She also works with her social worker parents at their Mumbai-based non-profit organisation Jana Rakshita as a trustee, and has in the past worked with undeserved paediatric cancer patients, etc.
New ideas captivate her, and now she is busy studying biomimicry and sustainability. Cooking, travelling, and steadfastly curious about people, her debut album explores those deep musings to find one’s identity. There is a daunting sadness that brings her lyrics alive in Periphery. Her poignant single Home explores the feeling of being alienated, and searching for identity, she says, “Coming to New York and finding my place as a musician, having to re-establish my music and finding my authentic voice, all this was when I was questioning myself about my cultural identity and the anti-immigrant rhetoric was quite strong. This finding myself again is active work that goes on forever,” says the singer who believes everyone has a unique story to tell.
In her song The Banyan Tree, she collaborated with prolific author and award-winning journalist Joan Morgan who is called the Godmother of the Hip Hop feminist movement. “It came from an urgent need to address the silencing of survivors speaking up against abuse. It is a love song for survivors,” says Priya who shares how when Chesky Records reached out about writing the record, she was looking for accountability for a celebrated tabla guru’s abusive and perverted behaviour which led to her being harassed and silenced. Working with Joan Morgan on the lyrics was an incredible experience. “She took my rough draft and wove it together beautifully,” she adds.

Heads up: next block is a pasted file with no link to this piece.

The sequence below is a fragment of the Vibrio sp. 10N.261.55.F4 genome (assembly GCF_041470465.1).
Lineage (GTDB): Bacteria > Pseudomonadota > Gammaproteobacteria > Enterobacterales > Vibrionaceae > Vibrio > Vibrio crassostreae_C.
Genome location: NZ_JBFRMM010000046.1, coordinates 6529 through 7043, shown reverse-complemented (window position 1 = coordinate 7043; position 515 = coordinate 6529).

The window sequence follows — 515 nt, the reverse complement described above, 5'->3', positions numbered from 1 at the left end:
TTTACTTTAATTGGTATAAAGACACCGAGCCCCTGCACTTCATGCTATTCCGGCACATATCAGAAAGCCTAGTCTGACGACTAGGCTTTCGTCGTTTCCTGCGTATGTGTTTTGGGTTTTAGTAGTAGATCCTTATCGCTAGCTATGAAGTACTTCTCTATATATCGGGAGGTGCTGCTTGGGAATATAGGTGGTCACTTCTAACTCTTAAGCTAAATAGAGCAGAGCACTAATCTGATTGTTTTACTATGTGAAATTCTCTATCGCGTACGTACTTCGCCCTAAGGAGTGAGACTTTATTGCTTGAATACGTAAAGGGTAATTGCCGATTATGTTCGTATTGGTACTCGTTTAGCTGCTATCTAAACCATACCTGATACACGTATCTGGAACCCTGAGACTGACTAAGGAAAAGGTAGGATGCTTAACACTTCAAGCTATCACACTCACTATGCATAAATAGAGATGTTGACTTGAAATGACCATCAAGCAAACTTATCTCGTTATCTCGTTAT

For all those independent musicians out there, she shares wisdom from her mentors— trust the process, and your intuition. “Once I started to trust the process, focus on the now, and disconnect from results, unconcerned about outside validation, dropping all ego, I found my own. I continue to be a student and will always be one,” she says.
Her days in New York post-pandemic are spent exploring melodies and lyrics with riyaaz, playing instruments, writing, analysing pieces, and a “sacrosanct” weekly lesson with her guruji Borgaonkar even after 16 years. “When I have an idea, I write and expand on it. Using improvisations and allowing for the magic of the moment to be a part of the song is important,” she says. Incidentally, she is also the first Indian woman to complete a 100 km ultra-marathon in the toughest of terrains – the Himalayas, another of her passions.